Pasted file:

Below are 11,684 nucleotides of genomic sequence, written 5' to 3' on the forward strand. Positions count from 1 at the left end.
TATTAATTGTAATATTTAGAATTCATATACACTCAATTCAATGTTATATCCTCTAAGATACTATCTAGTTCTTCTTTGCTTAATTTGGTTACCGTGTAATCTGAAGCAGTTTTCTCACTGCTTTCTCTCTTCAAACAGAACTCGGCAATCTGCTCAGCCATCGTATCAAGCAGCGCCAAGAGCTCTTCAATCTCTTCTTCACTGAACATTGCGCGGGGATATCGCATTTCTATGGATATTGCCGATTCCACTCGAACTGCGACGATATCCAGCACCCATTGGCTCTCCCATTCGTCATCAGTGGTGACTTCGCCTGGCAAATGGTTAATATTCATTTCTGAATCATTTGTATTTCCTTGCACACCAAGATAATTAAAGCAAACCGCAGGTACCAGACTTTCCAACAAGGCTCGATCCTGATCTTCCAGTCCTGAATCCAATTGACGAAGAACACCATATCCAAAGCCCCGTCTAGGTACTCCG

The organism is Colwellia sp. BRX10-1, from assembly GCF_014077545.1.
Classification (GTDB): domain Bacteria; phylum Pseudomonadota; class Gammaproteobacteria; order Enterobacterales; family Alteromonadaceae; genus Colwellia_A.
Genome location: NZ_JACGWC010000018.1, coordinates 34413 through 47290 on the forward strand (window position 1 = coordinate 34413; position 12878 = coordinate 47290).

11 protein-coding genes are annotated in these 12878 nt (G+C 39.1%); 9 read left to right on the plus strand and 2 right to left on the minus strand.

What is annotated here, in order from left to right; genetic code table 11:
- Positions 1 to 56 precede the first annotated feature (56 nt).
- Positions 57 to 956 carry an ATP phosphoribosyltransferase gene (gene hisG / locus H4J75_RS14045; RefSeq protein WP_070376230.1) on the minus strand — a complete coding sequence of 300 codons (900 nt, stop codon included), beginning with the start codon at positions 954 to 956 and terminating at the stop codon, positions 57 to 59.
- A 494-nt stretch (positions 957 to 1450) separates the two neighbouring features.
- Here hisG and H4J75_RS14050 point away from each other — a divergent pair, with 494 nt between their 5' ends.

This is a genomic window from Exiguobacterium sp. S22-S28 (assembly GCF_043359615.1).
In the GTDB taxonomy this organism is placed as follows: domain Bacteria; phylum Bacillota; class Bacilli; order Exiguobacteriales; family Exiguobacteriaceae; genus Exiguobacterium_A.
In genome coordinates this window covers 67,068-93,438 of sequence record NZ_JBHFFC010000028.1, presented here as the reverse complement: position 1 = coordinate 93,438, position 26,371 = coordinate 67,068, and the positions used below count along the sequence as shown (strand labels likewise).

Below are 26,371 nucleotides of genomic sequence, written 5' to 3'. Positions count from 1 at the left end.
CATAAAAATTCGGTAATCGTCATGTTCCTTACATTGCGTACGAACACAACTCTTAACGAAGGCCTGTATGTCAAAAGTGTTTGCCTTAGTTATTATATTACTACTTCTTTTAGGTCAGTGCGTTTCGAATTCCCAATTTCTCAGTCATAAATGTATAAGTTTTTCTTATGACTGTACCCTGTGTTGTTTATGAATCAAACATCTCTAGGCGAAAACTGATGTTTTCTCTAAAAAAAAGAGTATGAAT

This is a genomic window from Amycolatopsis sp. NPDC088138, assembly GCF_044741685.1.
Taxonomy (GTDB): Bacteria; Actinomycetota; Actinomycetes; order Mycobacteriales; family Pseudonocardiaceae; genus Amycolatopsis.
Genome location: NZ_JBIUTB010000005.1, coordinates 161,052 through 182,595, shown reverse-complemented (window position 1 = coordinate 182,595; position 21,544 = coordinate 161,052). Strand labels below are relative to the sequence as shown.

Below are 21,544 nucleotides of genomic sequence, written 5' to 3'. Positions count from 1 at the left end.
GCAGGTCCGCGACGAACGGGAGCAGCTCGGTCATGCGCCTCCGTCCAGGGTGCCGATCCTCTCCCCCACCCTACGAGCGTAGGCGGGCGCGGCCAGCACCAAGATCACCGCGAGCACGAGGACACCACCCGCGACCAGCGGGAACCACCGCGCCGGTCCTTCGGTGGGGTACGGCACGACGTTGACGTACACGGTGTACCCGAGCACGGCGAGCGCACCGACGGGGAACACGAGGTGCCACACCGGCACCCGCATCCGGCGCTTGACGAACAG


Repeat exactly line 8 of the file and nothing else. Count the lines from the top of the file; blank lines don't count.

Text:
- Positions 1 to 56 precede the first annotated feature (56 nt).